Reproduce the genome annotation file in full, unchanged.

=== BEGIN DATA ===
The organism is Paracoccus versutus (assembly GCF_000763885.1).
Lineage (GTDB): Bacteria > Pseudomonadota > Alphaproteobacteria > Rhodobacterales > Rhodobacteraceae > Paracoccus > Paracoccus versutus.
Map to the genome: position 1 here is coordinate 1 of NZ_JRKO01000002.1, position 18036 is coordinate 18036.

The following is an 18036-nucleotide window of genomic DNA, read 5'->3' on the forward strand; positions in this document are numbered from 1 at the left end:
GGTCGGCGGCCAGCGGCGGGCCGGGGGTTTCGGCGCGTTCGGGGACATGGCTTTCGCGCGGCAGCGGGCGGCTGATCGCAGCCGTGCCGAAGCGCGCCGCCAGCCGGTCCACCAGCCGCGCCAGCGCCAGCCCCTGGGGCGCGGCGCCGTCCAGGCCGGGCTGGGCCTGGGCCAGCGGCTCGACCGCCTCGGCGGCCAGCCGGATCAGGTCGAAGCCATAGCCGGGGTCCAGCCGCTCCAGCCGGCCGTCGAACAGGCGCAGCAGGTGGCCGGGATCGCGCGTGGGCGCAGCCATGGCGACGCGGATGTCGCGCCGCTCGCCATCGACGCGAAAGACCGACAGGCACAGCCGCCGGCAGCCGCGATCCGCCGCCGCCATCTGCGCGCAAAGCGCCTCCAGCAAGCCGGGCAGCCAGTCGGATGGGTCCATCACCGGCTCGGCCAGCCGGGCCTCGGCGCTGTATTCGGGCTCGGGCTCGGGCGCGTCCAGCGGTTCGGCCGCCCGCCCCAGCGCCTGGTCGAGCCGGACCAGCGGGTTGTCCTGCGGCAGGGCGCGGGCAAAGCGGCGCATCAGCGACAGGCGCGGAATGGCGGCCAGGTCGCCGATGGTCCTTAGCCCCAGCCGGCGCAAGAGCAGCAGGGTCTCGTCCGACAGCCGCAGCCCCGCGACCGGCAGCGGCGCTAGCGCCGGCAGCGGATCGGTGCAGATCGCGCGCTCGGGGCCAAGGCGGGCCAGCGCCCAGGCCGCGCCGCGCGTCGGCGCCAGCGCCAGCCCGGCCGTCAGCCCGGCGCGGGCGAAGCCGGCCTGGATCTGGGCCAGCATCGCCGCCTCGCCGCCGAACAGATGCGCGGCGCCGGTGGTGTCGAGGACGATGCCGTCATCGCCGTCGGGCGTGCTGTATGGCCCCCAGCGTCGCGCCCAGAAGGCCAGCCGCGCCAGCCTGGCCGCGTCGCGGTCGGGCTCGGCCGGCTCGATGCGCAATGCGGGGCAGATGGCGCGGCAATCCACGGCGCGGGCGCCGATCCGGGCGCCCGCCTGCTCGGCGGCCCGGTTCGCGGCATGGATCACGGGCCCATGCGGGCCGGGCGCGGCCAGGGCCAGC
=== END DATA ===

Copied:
The organism is Paracoccus versutus (assembly GCF_000763885.1).
Lineage (GTDB): Bacteria > Pseudomonadota > Alphaproteobacteria > Rhodobacterales > Rhodobacteraceae > Paracoccus > Paracoccus versutus.
Map to the genome: position 1 here is coordinate 1 of NZ_JRKO01000002.1, position 18036 is coordinate 18036.

The following is an 18036-nucleotide window of genomic DNA, read 5'->3' on the forward strand; positions in this document are numbered from 1 at the left end:
GGTCGGCGGCCAGCGGCGGGCCGGGGGTTTCGGCGCGTTCGGGGACATGGCTTTCGCGCGGCAGCGGGCGGCTGATCGCAGCCGTGCCGAAGCGCGCCGCCAGCCGGTCCACCAGCCGCGCCAGCGCCAGCCCCTGGGGCGCGGCGCCGTCCAGGCCGGGCTGGGCCTGGGCCAGCGGCTCGACCGCCTCGGCGGCCAGCCGGATCAGGTCGAAGCCATAGCCGGGGTCCAGCCGCTCCAGCCGGCCGTCGAACAGGCGCAGCAGGTGGCCGGGATCGCGCGTGGGCGCAGCCATGGCGACGCGGATGTCGCGCCGCTCGCCATCGACGCGAAAGACCGACAGGCACAGCCGCCGGCAGCCGCGATCCGCCGCCGCCATCTGCGCGCAAAGCGCCTCCAGCAAGCCGGGCAGCCAGTCGGATGGGTCCATCACCGGCTCGGCCAGCCGGGCCTCGGCGCTGTATTCGGGCTCGGGCTCGGGCGCGTCCAGCGGTTCGGCCGCCCGCCCCAGCGCCTGGTCGAGCCGGACCAGCGGGTTGTCCTGCGGCAGGGCGCGGGCAAAGCGGCGCATCAGCGACAGGCGCGGAATGGCGGCCAGGTCGCCGATGGTCCTTAGCCCCAGCCGGCGCAAGAGCAGCAGGGTCTCGTCCGACAGCCGCAGCCCCGCGACCGGCAGCGGCGCTAGCGCCGGCAGCGGATCGGTGCAGATCGCGCGCTCGGGGCCAAGGCGGGCCAGCGCCCAGGCCGCGCCGCGCGTCGGCGCCAGCGCCAGCCCGGCCGTCAGCCCGGCGCGGGCGAAGCCGGCCTGGATCTGGGCCAGCATCGCCGCCTCGCCGCCGAACAGATGCGCGGCGCCGGTGGTGTCGAGGACGATGCCGTCATCGCCGTCGGGCGTGCTGTATGGCCCCCAGCGTCGCGCCCAGAAGGCCAGCCGCGCCAGCCTGGCCGCGTCGCGGTCGGGCTCGGCCGGCTCGATGCGCAATGCGGGGCAGATGGCGCGGCAATCCACGGCGCGGGCGCCGATCCGGGCGCCCGCCTGCTCGGCGGCCCGGTTCGCGGCATGGATCACGGGCCCATGCGGGCCGGGCGCGGCCAGGGCCAGC